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September 10, 2008 — Ending affirmative action in recruiting students to
U.S. law schools would come at an unacceptable cost, said University of Virginia
Law School professor Alex Johnson Thursday at a resident faculty speaker series
event sponsored by the Center for the Study of Race and Law.
The “alteration of current education policy might well undo several decades of progress in the diversification of law schools and subsequently at the bar,” said Johnson, a former chair of the Board of Trustees of the Law School Admissions Council, the organization that produces and administers the LSAT nationwide.
Johnson’s talk responded to a 2005 Stanford Law Review article by UCLA law professor Richard Sander, “A Systematic Analysis of Affirmative Action in American Law Schools.” In the article, Sander argued that affirmative action in practice leads to fewer black lawyers.
“Sander’s basic premise is: If we really prize diversity and we really want a diverse bar we would do better without affirmative action,” Johnson said.
Because black students with the best LSAT scores are recruited by top-tier law schools, less-qualified black law school candidates are recruited by middle-tier schools and so on, creating a “cascade effect,” Sander argued.
According to Sander’s article, when students are admitted to a law school more academically rigorous than they are numerically qualified for, they experience lower grades and lower bar passage rates.
Johnson acknowledged that African-Americans on average score lower on the LSAT and are somewhat less likely to pass the bar. For the class matriculating in 1991 and graduating in 1994, the same period as Sander’s data set, the bar passage rate differential between African-American and other test takers was 19 percent.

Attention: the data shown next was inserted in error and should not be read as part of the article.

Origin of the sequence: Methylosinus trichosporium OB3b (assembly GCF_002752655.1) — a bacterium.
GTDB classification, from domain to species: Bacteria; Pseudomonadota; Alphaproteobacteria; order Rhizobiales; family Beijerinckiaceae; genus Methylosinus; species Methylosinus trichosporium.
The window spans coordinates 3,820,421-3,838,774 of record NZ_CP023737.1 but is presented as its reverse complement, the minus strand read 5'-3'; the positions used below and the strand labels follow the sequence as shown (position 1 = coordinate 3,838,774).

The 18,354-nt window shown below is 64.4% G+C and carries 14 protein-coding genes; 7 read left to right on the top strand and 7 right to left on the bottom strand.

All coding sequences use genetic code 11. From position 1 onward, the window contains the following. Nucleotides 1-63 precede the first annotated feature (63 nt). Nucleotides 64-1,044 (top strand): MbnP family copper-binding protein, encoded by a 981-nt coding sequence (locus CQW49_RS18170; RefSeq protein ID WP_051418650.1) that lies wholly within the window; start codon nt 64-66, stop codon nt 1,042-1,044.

But Johnson found in his own research that the bar passage rates of African-Americans who achieve above the mean LSAT score is almost identical to those of whites.
“Those students at the top, going to the elite schools, aren’t flunking the bar. And they are all going to become lawyers,” Johnson said.
Sander claimed that dismantling affirmative action in elite law schools would result in an additional 150 to 169 more black lawyers. But “those [additional] lawyers we would have would not be the lawyers from the top schools,” Johnson said, and would not have the same high-quality legal education.
The real issue, Johnson said, “is whether the absence of students of color from our most selective and prestigious law schools is an acceptable cost to incur in order to prove what may be a flawed hypothesis.”